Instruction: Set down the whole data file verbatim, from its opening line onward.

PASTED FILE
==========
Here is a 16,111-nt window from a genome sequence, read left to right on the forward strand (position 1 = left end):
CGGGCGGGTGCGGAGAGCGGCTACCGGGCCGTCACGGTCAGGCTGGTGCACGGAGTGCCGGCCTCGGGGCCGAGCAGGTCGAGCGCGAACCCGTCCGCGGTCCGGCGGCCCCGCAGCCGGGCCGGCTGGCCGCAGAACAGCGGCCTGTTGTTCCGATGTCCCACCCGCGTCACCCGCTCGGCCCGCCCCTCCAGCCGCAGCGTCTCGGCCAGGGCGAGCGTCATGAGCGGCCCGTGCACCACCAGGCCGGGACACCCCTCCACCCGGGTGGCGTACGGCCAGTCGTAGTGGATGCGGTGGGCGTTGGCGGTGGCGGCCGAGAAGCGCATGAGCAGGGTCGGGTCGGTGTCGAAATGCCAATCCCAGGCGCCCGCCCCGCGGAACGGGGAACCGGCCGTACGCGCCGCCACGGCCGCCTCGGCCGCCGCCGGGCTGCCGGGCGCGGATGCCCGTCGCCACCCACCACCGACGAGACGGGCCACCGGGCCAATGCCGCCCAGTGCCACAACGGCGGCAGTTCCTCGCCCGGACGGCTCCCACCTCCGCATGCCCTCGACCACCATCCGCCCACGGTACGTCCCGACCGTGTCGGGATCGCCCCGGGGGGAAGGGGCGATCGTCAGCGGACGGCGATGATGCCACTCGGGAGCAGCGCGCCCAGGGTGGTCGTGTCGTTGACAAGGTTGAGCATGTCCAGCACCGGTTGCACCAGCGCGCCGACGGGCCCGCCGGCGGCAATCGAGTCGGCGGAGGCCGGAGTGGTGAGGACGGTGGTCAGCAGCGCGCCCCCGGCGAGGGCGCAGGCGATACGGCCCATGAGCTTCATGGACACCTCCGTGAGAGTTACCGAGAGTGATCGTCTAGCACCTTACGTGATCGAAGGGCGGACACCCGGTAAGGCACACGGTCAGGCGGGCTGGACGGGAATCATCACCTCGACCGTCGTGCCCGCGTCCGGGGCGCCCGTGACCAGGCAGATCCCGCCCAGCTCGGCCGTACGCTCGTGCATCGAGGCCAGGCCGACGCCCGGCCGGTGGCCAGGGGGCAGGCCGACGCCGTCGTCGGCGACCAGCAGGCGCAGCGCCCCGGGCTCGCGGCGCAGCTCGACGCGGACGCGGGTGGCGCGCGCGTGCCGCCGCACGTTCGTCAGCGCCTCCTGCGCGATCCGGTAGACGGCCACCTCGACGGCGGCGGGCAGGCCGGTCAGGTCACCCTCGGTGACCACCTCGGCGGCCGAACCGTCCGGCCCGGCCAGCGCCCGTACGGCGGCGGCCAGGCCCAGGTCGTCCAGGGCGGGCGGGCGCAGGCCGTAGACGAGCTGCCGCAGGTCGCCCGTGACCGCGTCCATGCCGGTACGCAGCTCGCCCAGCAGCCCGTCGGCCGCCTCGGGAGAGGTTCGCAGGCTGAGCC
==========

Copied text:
Here is a 16,111-nt window from a genome sequence, read left to right on the forward strand (position 1 = left end):
CGGGCGGGTGCGGAGAGCGGCTACCGGGCCGTCACGGTCAGGCTGGTGCACGGAGTGCCGGCCTCGGGGCCGAGCAGGTCGAGCGCGAACCCGTCCGCGGTCCGGCGGCCCCGCAGCCGGGCCGGCTGGCCGCAGAACAGCGGCCTGTTGTTCCGATGTCCCACCCGCGTCACCCGCTCGGCCCGCCCCTCCAGCCGCAGCGTCTCGGCCAGGGCGAGCGTCATGAGCGGCCCGTGCACCACCAGGCCGGGACACCCCTCCACCCGGGTGGCGTACGGCCAGTCGTAGTGGATGCGGTGGGCGTTGGCGGTGGCGGCCGAGAAGCGCATGAGCAGGGTCGGGTCGGTGTCGAAATGCCAATCCCAGGCGCCCGCCCCGCGGAACGGGGAACCGGCCGTACGCGCCGCCACGGCCGCCTCGGCCGCCGCCGGGCTGCCGGGCGCGGATGCCCGTCGCCACCCACCACCGACGAGACGGGCCACCGGGCCAATGCCGCCCAGTGCCACAACGGCGGCAGTTCCTCGCCCGGACGGCTCCCACCTCCGCATGCCCTCGACCACCATCCGCCCACGGTACGTCCCGACCGTGTCGGGATCGCCCCGGGGGGAAGGGGCGATCGTCAGCGGACGGCGATGATGCCACTCGGGAGCAGCGCGCCCAGGGTGGTCGTGTCGTTGACAAGGTTGAGCATGTCCAGCACCGGTTGCACCAGCGCGCCGACGGGCCCGCCGGCGGCAATCGAGTCGGCGGAGGCCGGAGTGGTGAGGACGGTGGTCAGCAGCGCGCCCCCGGCGAGGGCGCAGGCGATACGGCCCATGAGCTTCATGGACACCTCCGTGAGAGTTACCGAGAGTGATCGTCTAGCACCTTACGTGATCGAAGGGCGGACACCCGGTAAGGCACACGGTCAGGCGGGCTGGACGGGAATCATCACCTCGACCGTCGTGCCCGCGTCCGGGGCGCCCGTGACCAGGCAGATCCCGCCCAGCTCGGCCGTACGCTCGTGCATCGAGGCCAGGCCGACGCCCGGCCGGTGGCCAGGGGGCAGGCCGACGCCGTCGTCGGCGACCAGCAGGCGCAGCGCCCCGGGCTCGCGGCGCAGCTCGACGCGGACGCGGGTGGCGCGCGCGTGCCGCCGCACGTTCGTCAGCGCCTCCTGCGCGATCCGGTAGACGGCCACCTCGACGGCGGCGGGCAGGCCGGTCAGGTCACCCTCGGTGACCACCTCGGCGGCCGAACCGTCCGGCCCGGCCAGCGCCCGTACGGCGGCGGCCAGGCCCAGGTCGTCCAGGGCGGGCGGGCGCAGGCCGTAGACGAGCTGCCGCAGGTCGCCCGTGACCGCGTCCATGCCGGTACGCAGCTCGCCCAGCAGCCCGTCGGCCGCCTCGGGAGAGGTTCGCAGGCTGAGCC